Ten reasons your brand shouldn’t be on TikTok

A billion users? Wow! Average time spent on TikTok is nearly an hour a day? Great! We love us a trend, but we should be clear with our goals and who we’re trying to reach – looking critically at our marketing channels and deciding if they’re a fit.

This list largely goes for any social media platform by the way…

1. Your target audience isn't there

This is the no-brainer. You’ve maybe got an amazing idea for a coordinated staff dance that you swear will go viral. They’ll look like Diversity, but in uniform, yes? But what’s the point if your target audience is not there to see it?

2. You can't commit to content creation

Is this going to be a new exciting route to market… or yet another channel that you post on a handful of times and then ignore? If there’s just one enthusiast in the team – are they committed to producing all of the content for that channel? What happens if they leave?

3. Sales matters more than brand awareness

TikTok is good for brand awareness – for some markets – but because the platform’s set up for entertaining content, this doesn’t sit well with a big sales push. Trying too hard on the sales front will push away followers and could even turn off existing customers.

4. Your brand guidelines are law

There’s a certain style to a good TikTok video, and you need to understand this before jumping in. Of course you make your channel your own, but to do well, the style of video and music you’ll have to embrace might not sit right with your brand guidelines. We know the word is a bit overdone these days, but TikTok works best when people are being authentic – difficult to do if your staff need to behave in a certain way to be on-brand.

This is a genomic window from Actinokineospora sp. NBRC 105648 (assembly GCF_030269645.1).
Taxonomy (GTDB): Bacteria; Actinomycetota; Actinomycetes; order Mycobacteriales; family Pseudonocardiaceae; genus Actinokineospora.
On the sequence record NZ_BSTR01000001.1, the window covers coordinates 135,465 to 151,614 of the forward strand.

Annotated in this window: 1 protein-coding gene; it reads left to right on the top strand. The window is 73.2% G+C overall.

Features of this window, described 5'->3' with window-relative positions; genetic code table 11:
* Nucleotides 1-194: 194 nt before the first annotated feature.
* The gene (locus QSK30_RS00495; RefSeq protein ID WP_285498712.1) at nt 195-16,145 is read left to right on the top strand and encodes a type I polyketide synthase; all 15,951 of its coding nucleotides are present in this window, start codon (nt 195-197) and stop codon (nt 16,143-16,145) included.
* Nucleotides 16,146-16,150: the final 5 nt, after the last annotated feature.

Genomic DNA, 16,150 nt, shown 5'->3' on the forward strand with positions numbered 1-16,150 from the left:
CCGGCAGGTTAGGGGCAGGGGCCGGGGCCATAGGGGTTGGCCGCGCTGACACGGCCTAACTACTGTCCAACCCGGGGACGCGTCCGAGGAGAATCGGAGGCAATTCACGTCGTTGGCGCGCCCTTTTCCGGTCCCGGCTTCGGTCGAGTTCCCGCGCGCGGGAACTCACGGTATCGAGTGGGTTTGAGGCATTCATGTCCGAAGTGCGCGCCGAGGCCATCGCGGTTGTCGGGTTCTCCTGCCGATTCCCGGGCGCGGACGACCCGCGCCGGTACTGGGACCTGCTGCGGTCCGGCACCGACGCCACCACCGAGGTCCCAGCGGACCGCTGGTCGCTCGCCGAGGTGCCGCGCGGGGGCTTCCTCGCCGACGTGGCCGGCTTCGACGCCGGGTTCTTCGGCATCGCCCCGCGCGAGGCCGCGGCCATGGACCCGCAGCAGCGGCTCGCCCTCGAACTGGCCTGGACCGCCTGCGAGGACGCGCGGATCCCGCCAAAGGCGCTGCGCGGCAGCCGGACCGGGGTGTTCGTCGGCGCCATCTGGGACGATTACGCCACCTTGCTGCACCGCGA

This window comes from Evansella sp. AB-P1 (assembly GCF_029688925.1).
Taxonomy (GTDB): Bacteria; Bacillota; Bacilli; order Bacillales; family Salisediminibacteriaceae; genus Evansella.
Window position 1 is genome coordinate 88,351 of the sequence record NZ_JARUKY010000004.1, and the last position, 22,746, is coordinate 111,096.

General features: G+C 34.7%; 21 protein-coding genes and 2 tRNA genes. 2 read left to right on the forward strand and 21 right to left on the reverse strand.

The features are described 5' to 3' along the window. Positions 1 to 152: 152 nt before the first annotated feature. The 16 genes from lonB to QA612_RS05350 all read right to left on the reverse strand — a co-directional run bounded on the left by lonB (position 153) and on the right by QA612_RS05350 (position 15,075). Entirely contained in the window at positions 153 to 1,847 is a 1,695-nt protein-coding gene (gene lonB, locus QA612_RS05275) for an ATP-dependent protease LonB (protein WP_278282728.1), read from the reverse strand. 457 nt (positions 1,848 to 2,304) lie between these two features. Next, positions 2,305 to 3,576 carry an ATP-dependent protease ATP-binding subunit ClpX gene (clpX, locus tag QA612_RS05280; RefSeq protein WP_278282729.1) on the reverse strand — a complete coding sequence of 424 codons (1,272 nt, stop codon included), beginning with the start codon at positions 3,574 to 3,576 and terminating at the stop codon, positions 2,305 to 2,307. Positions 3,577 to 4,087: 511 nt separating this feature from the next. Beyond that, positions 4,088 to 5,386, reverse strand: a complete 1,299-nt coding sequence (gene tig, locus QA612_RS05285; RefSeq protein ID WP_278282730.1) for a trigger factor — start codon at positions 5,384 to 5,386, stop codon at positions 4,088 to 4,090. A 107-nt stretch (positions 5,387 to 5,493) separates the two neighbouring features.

5. You're not that creative

We’re not judging – that’s what we’re here for and you do what you do best. But TikTok requires constant creativity to work – again, in a non-salesy way. TikTok is all about jumping on the trends with agility – thinking quickly and creatively in the context of your brand to make the most of it before it moves on.

6. You post the same content across platforms

What’s good for Facebook is not transferable to TikTok. While we do understand, for example, why some small businesses post directly from Instagram to Facebook without tweaking it, it’s not best practice – and it’s an indication that you don’t have the resources to manage another channel.

7. You're already spreading your efforts too thinly

Rather than adding yet another channel to your marketing mix with a handful of followers and a smattering of likes on your four posts, you should really concentrate on the channel or channels you know convert for you. Make sure you’re measuring this.

8. But my competitor is doing it

So what? You need to confident that this is a channel that is not only somewhere your target audience hangs out and will engage with you, but that you can consistently resource the content provision. We’ll bang this drum until we die – you are not your competitor. Observe what they do, yes, but then put it in the context of your own brand and customers.

9. Their user data and privacy handling isn't the best

Your brand aside, TikTok has been banned in several countries over security concerns. Consider this before investing time and resources into it.

10. Does it align with my business goals?

Ah, well, this is the bottom line. Does it align with your business goals? Well… does it?

And why should you be on TikTok? We recommend it for some B2C clients, if it passes the tests above. It’s the go-to platform for young people, you can potentially reach a bigger audience, and it’s great if you’re a brand who works with influencers. But you won’t find us on there anytime soon.